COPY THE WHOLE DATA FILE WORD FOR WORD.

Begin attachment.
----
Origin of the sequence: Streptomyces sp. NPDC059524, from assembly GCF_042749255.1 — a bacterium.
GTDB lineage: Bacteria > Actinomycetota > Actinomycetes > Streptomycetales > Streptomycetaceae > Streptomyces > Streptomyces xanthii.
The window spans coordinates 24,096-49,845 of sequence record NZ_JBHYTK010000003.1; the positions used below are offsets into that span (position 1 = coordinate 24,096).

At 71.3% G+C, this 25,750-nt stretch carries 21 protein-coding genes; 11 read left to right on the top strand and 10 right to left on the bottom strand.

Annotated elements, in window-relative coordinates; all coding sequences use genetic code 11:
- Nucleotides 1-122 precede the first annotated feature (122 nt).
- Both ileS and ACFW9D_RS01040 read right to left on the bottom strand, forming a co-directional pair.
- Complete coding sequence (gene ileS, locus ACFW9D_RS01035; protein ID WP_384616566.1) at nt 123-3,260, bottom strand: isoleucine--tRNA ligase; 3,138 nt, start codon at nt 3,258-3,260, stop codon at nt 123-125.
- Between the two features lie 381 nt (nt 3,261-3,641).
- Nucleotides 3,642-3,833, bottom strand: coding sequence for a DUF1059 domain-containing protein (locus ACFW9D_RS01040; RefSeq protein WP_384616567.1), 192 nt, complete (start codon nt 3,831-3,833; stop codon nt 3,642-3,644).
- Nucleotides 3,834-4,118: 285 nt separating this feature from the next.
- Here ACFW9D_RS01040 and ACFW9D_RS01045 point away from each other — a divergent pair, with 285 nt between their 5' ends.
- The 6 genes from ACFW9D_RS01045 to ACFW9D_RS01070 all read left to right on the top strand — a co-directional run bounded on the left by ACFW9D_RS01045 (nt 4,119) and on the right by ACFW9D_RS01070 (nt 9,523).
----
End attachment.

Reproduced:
Origin of the sequence: Streptomyces sp. NPDC059524, from assembly GCF_042749255.1 — a bacterium.
GTDB lineage: Bacteria > Actinomycetota > Actinomycetes > Streptomycetales > Streptomycetaceae > Streptomyces > Streptomyces xanthii.
The window spans coordinates 24,096-49,845 of sequence record NZ_JBHYTK010000003.1; the positions used below are offsets into that span (position 1 = coordinate 24,096).

At 71.3% G+C, this 25,750-nt stretch carries 21 protein-coding genes; 11 read left to right on the top strand and 10 right to left on the bottom strand.

Annotated elements, in window-relative coordinates; all coding sequences use genetic code 11:
- Nucleotides 1-122 precede the first annotated feature (122 nt).
- Both ileS and ACFW9D_RS01040 read right to left on the bottom strand, forming a co-directional pair.
- Complete coding sequence (gene ileS, locus ACFW9D_RS01035; protein ID WP_384616566.1) at nt 123-3,260, bottom strand: isoleucine--tRNA ligase; 3,138 nt, start codon at nt 3,258-3,260, stop codon at nt 123-125.
- Between the two features lie 381 nt (nt 3,261-3,641).
- Nucleotides 3,642-3,833, bottom strand: coding sequence for a DUF1059 domain-containing protein (locus ACFW9D_RS01040; RefSeq protein WP_384616567.1), 192 nt, complete (start codon nt 3,831-3,833; stop codon nt 3,642-3,644).
- Nucleotides 3,834-4,118: 285 nt separating this feature from the next.
- Here ACFW9D_RS01040 and ACFW9D_RS01045 point away from each other — a divergent pair, with 285 nt between their 5' ends.
- The 6 genes from ACFW9D_RS01045 to ACFW9D_RS01070 all read left to right on the top strand — a co-directional run bounded on the left by ACFW9D_RS01045 (nt 4,119) and on the right by ACFW9D_RS01070 (nt 9,523).